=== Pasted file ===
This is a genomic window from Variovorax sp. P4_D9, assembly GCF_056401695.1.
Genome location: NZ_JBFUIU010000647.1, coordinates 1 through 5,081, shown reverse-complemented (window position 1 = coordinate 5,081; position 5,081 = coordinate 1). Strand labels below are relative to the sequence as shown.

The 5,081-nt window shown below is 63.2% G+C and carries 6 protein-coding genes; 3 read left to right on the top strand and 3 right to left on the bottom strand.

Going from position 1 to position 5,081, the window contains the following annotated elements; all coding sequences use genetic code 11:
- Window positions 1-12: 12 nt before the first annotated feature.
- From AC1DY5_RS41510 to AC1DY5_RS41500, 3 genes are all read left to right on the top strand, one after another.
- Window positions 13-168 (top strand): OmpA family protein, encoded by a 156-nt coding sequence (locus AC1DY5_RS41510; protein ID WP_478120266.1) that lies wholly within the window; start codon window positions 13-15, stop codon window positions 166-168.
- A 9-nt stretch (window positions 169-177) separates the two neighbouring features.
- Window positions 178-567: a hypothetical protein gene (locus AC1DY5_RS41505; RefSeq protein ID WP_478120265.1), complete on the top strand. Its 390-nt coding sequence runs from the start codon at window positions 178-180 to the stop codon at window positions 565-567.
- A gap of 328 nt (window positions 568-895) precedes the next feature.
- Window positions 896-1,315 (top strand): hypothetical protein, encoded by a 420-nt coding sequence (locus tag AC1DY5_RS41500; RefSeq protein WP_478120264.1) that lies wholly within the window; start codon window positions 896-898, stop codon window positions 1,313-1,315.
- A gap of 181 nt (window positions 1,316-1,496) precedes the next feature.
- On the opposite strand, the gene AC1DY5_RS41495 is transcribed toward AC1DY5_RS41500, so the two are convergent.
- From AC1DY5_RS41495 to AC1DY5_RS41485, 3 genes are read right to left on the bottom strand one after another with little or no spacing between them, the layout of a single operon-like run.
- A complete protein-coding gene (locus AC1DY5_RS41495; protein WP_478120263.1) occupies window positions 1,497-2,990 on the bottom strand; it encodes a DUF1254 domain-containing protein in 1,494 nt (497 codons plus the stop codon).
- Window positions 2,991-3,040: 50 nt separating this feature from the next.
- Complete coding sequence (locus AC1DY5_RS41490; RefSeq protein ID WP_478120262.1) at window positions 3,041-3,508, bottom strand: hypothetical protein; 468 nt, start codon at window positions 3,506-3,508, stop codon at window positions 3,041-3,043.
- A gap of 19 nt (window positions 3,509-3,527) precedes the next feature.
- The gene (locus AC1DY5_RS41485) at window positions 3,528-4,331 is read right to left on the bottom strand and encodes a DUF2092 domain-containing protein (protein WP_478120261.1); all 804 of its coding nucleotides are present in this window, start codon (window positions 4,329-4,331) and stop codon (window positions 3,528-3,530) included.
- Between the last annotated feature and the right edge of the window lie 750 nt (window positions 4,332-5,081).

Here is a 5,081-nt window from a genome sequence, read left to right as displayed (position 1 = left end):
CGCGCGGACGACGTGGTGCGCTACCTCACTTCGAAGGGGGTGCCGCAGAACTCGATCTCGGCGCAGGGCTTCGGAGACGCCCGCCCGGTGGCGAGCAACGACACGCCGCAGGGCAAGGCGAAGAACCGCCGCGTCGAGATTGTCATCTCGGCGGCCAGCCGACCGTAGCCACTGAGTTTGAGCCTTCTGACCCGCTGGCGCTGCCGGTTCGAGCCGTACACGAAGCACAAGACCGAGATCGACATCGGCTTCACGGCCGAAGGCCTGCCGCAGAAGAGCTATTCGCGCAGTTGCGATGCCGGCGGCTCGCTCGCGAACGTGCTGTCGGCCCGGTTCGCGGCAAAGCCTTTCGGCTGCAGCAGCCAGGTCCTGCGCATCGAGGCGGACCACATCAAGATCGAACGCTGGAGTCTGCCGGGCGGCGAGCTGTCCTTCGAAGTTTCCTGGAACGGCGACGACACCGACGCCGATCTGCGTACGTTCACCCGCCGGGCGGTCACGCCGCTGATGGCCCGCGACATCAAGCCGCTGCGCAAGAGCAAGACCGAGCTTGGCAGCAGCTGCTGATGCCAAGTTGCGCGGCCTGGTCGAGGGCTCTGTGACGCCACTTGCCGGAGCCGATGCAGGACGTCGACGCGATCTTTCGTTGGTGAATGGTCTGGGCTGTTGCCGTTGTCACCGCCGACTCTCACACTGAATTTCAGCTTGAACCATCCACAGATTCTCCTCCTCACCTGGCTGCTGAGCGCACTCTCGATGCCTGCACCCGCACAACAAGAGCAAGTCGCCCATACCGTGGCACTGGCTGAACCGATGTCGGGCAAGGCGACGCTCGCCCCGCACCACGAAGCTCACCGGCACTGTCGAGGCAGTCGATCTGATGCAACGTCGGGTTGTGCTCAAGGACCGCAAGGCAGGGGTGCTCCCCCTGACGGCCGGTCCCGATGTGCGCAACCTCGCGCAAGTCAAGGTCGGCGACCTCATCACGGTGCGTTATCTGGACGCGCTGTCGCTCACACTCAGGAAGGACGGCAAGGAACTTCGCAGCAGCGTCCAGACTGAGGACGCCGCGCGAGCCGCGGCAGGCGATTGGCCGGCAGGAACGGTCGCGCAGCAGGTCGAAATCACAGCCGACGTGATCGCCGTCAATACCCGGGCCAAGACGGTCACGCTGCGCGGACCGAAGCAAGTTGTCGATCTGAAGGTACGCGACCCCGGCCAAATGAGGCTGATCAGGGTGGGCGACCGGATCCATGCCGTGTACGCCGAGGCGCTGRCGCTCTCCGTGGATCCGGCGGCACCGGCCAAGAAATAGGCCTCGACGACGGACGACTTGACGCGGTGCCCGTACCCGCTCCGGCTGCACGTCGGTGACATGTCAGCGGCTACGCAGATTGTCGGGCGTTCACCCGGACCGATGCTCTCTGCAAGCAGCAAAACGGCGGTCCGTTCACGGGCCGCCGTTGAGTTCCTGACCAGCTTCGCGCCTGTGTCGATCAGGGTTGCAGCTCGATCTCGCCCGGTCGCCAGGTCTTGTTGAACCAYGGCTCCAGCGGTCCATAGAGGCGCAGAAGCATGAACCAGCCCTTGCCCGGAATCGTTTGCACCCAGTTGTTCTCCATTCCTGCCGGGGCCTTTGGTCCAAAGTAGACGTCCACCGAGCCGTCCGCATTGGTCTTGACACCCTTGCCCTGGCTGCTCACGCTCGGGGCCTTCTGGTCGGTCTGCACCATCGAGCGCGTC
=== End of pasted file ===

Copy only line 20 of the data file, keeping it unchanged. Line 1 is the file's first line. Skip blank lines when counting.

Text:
- Between the last annotated feature and the right edge of the window lie 750 nt (window positions 4,332-5,081).